Early indications are that a guidebook that focuses on First Nations co-operative development across the country will be well received.
The guidebook, titled Your Way, Together, was launched at a virtual ceremony on Tuesday by Co-operatives First, a Saskatoon-based organization that promotes and supports business development in rural and Indigenous communities, primarily in western Canada.
The guidebook can be downloaded for free at https://yourwaytogether.ca/, a new website also launched this week by Co-operatives First.
Your Way, Together provides detailed information on starting up co-operative businesses. A co-operative business is one that is owned by various people or groups that share a common interest and collectively make decisions and split profits from that business.
“The number one thing we want is to start a conversation,” said Audra Krueger, the executive director for Co-operatives First.
Krueger is hoping that conversation will include Co-operatives First representatives who will be able to provide insight into the possible benefits and opportunities that can be had via co-operative business development.
The title Your Way, Together indicates a Co-operatives First willingness to work with Indigenous communities to help find a co-op model that best works for them. They do work with all Indigenous peoples, however, the guidebook itself does specifically focus on the requirements of having a co-op on First Nations.
More than 75 people attended the virtual launch for the guidebook on Tuesday.
Krueger said all of those who took part in the launch have been mailed a printed copy of the guidebook.
Krueger was also thrilled with the number of visits the organization’s new website had received in just one day.
The guidebook had been downloaded 60 times by Wednesday. Also, 38 individuals had signed up to receive a Co-operatives First newsletter.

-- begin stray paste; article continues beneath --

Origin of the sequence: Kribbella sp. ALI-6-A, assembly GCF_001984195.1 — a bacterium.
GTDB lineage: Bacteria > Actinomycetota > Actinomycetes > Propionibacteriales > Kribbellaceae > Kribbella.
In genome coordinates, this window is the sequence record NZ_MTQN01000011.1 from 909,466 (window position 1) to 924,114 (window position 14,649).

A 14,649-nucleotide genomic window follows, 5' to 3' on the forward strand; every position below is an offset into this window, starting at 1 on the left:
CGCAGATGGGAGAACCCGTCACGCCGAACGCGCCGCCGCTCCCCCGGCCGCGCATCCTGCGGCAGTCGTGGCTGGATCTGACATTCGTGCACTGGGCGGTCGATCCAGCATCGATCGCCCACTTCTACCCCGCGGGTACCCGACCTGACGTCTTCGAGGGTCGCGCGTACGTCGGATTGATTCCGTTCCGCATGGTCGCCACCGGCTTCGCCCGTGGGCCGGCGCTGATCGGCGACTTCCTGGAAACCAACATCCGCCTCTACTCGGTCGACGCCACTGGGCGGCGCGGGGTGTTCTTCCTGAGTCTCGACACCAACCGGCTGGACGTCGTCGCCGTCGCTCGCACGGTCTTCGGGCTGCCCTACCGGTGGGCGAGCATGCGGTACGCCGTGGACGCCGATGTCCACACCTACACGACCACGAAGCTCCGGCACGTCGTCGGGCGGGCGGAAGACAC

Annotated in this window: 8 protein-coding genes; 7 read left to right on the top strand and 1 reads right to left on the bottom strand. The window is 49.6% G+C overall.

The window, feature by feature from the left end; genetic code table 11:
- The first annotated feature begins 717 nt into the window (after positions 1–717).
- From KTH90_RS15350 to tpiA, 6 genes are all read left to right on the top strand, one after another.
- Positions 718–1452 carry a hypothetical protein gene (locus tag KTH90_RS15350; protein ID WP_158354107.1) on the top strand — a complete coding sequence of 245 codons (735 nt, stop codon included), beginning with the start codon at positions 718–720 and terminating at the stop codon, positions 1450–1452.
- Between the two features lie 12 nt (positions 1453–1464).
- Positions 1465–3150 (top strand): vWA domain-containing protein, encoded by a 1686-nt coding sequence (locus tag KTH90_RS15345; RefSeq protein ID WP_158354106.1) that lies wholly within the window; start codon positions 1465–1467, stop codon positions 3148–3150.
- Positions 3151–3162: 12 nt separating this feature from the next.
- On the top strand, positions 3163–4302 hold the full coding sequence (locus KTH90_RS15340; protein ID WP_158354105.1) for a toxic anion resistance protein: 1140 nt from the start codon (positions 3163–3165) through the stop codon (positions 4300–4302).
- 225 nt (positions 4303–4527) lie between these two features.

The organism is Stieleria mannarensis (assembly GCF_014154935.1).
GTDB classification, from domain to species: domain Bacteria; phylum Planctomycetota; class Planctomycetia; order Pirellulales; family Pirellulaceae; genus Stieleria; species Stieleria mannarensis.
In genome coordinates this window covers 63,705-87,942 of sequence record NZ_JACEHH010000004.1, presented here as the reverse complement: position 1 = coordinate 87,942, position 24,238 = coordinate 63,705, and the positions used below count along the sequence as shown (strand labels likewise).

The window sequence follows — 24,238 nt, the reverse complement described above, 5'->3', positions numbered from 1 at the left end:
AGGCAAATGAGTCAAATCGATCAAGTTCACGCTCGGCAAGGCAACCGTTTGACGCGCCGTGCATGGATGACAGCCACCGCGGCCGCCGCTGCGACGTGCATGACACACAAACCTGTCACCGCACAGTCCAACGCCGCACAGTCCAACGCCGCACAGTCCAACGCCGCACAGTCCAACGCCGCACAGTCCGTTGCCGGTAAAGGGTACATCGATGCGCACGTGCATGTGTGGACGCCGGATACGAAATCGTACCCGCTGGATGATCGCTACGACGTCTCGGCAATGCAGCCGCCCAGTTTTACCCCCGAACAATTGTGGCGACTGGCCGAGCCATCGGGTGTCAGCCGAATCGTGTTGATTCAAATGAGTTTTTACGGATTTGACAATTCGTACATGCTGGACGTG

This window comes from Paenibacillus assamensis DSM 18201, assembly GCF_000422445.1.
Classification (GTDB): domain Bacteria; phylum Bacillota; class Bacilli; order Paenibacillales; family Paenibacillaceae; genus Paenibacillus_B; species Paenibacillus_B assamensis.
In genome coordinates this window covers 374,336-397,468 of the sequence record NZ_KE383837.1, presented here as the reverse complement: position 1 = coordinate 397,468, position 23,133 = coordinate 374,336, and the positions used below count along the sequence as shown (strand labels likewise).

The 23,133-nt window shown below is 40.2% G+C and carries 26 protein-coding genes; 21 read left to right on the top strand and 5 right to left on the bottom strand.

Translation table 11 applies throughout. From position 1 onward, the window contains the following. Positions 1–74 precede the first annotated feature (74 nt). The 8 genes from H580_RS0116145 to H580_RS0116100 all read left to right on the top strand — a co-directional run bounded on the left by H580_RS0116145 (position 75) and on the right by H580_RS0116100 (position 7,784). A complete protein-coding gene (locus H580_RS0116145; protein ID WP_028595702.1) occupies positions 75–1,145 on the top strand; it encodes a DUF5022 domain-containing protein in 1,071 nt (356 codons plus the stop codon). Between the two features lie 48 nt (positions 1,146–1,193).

And eight people had signed up to attend webinars that the organization will be hosting this spring.
These events will be held on April 12 and May 13. These free workshops are both three hours long.
Those attending the webinars will receive an introduction into co-operatives, how Indigenous communities have used co-ops throughout the country and also touch on both the opportunities and challenges facing Indigenous co-op entrepreneurs.
While Krueger is hoping the guidebook is downloaded in droves, she said the plan is also to mail it to as many First Nations as possible.
“We want it distributed to First Nations people and Indigenous people and we want them to reach out to us,” she said.
The majority of the material in the guidebook was compiled by Trista Pewapisconias, who was hired to be Co-operative First’s Indigenous engagement lead three years ago.
Since being brought on, Pewapisconias compiled information she had gathered and also kept notes on the inquiries she had received about First Nations co-op models.
“Starting a business on First Nations is much more challenging than off Nation,” Pewapisconias said. The guidebook includes information on legislation applying to businesses on a First Nation, as well as details on business development and financing.
Pewapisconias said the original plan was not to produce a guidebook with the work she had done.
“It was going to be an internal document for us for working with groups,” said Pewapisconias, a member of Little Pine First Nation in Saskatchewan.
But that changed.
“It was over a year ago we decided with all of our tools and resources to put it online and make it available,” Pewapisconias said.
Krueger is pleased that some of Pewapisconias’ hard work has been turned into a guidebook.
“It was making sure all the research and experiences was captured somewhere,” she said.
Since regulations and bylaws are frequently amended, Krueger added the Your Way, Together downloadable guidebook will, in all likelihood, be updated on an annual basis.
As for Co-operatives First’s new website, Krueger was happy to see plenty of traffic there after it was launched.
“We had a lot of activity on our website, which was great,” she said. “One of the most clicked areas was the case studies.”
There are currently four case studies on the website, featuring details on various Indigenous co-op models.
One of the models featured is eight First Nations in British Columbia that own and operate salmon fisheries.
Another case study is on a group of Indigenous female artisans in Winnipeg who started a co-op.
There’s also information on the Yukon fly-in community of Old Crow, which formed a co-op and established a grocery store to be run by its residents.
And yet another study is on how members of a remote Métis community joined forces to start a co-op in their community in order to keep a local hardware store operating.
The Your Way, Together website also includes a short video, about two minutes long, on starting a co-op model.
By Sam Laskaris, Local Journalism Initiative Reporter, Windspeaker.com, Windspeaker.com